Diagnosis of Pseudogout
A diagnosis of pseudogout is based on physical symptoms and medical tests. Other conditions (e.g., injury, infection, rheumatoid arthritis) must be ruled out.
To confirm the diagnosis, the physician inserts a needle into the joint to obtain a sample of joint fluid, which is then analyzed under a microscope. Calcium pyrophosphate dihydrate (CPPD) crystals have specific characteristics, including shape and color, upon microscopic evaluation. Evaluation of the joint fluid may also show an increased level of white blood cells. In pseudogout, however, this level is not high enough to indicate joint infection.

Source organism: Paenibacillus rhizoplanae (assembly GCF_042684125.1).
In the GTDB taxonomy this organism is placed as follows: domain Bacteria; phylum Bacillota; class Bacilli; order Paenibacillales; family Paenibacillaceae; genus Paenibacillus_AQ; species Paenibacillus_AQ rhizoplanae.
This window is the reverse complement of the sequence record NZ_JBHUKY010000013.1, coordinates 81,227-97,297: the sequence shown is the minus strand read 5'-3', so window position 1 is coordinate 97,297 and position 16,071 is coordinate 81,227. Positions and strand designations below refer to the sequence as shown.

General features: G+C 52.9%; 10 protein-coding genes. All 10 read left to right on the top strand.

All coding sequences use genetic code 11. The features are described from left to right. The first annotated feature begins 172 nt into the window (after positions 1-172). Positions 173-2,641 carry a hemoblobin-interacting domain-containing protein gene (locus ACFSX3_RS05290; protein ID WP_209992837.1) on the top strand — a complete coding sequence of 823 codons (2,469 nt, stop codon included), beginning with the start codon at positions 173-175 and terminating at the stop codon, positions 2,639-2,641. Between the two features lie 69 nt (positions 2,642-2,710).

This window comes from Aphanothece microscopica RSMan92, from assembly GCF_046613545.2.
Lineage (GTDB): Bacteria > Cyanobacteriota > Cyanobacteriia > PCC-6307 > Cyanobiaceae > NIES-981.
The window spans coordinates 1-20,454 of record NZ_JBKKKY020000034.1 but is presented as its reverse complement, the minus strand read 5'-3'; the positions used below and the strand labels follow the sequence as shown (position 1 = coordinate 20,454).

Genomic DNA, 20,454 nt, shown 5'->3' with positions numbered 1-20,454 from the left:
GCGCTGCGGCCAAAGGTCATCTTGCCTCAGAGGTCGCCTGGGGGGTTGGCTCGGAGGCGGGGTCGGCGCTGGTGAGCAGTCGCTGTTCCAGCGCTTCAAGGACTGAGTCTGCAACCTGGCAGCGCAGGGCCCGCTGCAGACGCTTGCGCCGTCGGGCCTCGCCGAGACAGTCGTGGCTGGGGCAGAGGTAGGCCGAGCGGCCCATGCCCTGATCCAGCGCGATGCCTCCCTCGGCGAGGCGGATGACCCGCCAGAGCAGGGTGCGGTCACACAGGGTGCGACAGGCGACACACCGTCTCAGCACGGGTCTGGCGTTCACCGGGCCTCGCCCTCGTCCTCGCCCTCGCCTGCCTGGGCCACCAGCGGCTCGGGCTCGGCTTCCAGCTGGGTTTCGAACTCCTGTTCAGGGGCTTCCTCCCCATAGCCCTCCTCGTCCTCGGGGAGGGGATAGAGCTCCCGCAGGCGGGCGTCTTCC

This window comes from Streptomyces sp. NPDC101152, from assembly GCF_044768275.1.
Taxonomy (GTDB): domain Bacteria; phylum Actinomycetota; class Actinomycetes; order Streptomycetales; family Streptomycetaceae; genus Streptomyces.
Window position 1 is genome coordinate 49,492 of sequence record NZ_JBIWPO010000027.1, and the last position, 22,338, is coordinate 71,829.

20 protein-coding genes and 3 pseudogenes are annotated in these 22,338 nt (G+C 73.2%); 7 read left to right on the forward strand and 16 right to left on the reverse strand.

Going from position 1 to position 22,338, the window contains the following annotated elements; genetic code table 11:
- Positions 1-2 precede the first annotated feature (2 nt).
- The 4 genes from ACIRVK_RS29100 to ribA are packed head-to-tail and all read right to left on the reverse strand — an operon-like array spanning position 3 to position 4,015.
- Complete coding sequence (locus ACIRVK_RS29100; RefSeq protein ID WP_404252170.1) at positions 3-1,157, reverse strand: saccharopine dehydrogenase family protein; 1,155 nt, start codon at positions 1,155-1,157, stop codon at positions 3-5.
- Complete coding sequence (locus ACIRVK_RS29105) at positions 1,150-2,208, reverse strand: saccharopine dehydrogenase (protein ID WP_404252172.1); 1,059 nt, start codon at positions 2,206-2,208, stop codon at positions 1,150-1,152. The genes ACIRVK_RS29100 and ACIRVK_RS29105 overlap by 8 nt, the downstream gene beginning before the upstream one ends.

X-rays of the affected joints can be used to detect complications caused by pseudogout (e.g., calcification of cartilage, joint degeneration). Standard x-rays include images of the knees, pelvis, wrists, and hands.